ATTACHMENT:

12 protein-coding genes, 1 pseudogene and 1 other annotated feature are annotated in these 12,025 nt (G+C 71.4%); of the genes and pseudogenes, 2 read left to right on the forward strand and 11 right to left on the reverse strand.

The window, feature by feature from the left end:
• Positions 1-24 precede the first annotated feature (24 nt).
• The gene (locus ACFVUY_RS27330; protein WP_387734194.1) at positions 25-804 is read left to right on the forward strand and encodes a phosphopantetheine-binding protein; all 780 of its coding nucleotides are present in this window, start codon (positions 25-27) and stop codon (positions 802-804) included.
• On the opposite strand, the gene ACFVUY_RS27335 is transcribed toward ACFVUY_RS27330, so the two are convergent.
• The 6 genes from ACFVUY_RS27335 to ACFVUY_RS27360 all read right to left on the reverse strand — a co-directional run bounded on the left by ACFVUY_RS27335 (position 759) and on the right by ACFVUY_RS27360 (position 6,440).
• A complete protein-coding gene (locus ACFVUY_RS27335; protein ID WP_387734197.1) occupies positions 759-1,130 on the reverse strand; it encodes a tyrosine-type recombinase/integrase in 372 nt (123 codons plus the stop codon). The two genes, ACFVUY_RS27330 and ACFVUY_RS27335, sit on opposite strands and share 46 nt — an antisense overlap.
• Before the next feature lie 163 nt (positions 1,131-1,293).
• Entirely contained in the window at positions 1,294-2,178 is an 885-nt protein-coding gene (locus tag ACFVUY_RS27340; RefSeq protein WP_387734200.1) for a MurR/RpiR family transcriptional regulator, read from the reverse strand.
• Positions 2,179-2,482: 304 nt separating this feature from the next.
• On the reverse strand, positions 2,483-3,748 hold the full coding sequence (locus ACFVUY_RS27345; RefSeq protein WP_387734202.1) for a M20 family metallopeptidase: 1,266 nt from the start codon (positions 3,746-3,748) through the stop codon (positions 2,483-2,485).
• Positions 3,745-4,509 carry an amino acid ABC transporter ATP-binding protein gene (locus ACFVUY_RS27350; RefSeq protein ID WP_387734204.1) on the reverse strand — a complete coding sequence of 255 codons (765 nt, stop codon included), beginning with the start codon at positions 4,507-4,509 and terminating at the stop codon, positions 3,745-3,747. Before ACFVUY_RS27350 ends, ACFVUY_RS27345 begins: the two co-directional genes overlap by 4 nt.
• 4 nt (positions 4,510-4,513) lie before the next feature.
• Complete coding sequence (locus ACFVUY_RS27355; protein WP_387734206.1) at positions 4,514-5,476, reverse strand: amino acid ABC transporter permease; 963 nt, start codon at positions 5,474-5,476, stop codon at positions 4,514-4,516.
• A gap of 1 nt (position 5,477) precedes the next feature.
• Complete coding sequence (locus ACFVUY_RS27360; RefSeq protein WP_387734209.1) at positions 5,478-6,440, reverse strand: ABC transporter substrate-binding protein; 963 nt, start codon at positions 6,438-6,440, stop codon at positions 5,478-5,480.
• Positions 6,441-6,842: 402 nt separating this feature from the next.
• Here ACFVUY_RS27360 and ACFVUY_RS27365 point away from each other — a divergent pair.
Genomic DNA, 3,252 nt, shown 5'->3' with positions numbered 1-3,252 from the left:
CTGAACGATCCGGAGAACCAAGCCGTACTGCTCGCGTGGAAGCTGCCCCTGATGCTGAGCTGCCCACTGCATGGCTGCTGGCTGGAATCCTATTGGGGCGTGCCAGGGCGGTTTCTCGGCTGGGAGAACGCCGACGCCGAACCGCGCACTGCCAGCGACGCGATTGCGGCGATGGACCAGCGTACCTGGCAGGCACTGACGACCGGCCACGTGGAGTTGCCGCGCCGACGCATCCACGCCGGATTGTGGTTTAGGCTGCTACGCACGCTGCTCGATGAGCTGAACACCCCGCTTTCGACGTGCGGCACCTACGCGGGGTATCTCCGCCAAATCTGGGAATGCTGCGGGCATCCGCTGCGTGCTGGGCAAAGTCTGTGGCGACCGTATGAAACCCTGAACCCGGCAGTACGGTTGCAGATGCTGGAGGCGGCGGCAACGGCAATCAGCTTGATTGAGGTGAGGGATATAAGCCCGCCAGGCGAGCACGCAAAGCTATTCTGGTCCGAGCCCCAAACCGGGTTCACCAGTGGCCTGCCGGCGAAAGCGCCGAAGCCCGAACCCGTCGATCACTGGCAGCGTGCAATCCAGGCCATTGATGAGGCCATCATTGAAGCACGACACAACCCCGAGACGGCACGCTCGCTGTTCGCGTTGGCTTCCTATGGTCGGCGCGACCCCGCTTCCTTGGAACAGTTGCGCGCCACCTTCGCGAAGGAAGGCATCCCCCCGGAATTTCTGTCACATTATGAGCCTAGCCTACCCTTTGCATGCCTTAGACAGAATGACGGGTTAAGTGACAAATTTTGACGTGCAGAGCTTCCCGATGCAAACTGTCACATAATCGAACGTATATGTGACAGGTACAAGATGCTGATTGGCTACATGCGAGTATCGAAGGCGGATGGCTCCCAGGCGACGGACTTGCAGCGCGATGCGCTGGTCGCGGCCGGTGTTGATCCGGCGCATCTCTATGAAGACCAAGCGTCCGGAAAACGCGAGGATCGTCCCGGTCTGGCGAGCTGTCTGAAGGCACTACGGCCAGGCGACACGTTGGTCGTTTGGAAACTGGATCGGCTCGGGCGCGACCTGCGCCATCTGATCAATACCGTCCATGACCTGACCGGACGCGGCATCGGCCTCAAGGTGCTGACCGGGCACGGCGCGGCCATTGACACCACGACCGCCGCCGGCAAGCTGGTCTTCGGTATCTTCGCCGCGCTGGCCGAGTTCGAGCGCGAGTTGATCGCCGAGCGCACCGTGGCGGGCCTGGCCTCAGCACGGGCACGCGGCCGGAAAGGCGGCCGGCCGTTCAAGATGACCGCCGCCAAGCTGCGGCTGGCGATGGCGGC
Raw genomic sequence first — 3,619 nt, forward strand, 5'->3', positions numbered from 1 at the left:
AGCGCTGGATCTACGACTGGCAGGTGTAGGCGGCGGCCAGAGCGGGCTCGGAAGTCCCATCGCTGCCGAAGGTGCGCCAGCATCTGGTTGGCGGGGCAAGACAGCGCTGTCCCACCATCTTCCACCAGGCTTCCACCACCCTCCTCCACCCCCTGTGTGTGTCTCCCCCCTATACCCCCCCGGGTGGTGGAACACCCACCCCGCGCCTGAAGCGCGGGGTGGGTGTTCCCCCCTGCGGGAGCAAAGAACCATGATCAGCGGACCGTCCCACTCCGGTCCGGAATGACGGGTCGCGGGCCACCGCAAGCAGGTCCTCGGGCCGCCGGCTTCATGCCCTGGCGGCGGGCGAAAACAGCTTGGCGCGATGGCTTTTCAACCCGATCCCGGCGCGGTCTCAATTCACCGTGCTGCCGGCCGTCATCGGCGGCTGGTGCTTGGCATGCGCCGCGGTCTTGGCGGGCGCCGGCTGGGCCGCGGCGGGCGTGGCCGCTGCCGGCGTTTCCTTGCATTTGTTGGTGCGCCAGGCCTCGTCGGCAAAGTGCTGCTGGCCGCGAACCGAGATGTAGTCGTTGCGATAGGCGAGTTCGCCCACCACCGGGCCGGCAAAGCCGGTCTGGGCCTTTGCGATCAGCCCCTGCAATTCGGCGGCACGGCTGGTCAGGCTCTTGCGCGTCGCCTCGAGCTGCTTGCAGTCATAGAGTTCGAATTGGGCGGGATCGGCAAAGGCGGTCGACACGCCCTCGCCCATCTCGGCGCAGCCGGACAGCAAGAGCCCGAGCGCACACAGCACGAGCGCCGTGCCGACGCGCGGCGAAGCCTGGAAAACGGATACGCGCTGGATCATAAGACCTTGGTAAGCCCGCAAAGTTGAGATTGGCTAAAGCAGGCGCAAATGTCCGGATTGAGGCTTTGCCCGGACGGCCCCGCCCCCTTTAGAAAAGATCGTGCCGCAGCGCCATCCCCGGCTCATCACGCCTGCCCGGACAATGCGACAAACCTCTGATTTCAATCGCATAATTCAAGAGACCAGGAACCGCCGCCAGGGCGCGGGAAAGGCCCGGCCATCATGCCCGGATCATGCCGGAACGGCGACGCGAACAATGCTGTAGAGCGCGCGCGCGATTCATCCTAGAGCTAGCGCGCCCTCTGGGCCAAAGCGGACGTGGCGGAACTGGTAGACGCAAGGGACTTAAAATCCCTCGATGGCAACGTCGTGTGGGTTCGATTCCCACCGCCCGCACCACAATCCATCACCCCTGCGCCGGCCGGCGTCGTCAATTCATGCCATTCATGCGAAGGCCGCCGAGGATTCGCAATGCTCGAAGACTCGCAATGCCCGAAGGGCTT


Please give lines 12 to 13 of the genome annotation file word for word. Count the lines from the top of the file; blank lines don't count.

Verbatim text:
• Positions 3,745-4,509 carry an amino acid ABC transporter ATP-binding protein gene (locus ACFVUY_RS27350; RefSeq protein ID WP_387734204.1) on the reverse strand — a complete coding sequence of 255 codons (765 nt, stop codon included), beginning with the start codon at positions 4,507-4,509 and terminating at the stop codon, positions 3,745-3,747. Before ACFVUY_RS27350 ends, ACFVUY_RS27345 begins: the two co-directional genes overlap by 4 nt.
• 4 nt (positions 4,510-4,513) lie before the next feature.